“A transcontinental railway within 10 years.” This promise by Prime Minister Sir John A. Macdonald helped persuade the Colony of British Columbia to join the Canadian Confederation in 1871.
The Pacific Section of the Canadian Pacific Railway would traverse some extremely rugged and dangerous terrain, from deep river canyons to high mountain passes. In 1880, New York engineer Andrew Onderdonk was given the contract to build the section from Port Moody to Eagle Pass, near Revelstoke, BC. This photograph shows workers inspecting newly laid line.
Onderdonk imported thousands of Chinese workers to meet the project’s immense labour needs. In all, an estimated 15,000 came to BC, where they played a crucial role in building the railway, especially the difficult western sections. They faced discrimination, danger, low pay and harsh conditions. At least 600 died as the result of accidents, exposure, illness and malnutrition. In May 2014, the BC government formally apologized to Chinese Canadians for this and other historical wrongs.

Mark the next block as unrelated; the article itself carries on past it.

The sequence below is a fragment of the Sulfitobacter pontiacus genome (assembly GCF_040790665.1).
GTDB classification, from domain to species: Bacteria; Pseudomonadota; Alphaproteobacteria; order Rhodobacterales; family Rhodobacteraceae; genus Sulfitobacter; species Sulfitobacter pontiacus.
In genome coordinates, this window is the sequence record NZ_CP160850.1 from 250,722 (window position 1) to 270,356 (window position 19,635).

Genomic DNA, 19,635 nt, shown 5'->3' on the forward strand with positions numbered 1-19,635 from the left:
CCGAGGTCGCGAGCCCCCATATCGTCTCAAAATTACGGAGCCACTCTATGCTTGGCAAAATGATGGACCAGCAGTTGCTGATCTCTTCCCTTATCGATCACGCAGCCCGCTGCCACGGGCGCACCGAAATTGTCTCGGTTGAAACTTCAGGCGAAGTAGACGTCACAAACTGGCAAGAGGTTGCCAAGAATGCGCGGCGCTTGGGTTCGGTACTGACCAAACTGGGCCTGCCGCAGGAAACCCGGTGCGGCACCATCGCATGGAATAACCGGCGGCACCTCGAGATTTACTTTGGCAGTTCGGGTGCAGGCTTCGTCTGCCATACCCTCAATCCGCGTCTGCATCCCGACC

On November 7, 1885, the eastern and western sections of the railway met at Craigellachie, where the symbolic last spike was driven, and the next year on July 4, the first passenger train arrived in Port Moody from Montreal. Thus, the prime minister’s promise was fulfilled, bringing the young country’s westernmost province new opportunities for settlement, trade and communication.
This photograph is part of BC Archives PR-1803 Andrew J. Onderdonk fonds, which houses 328 photographs of the construction of the Canadian Pacific Railway, Pacific Section.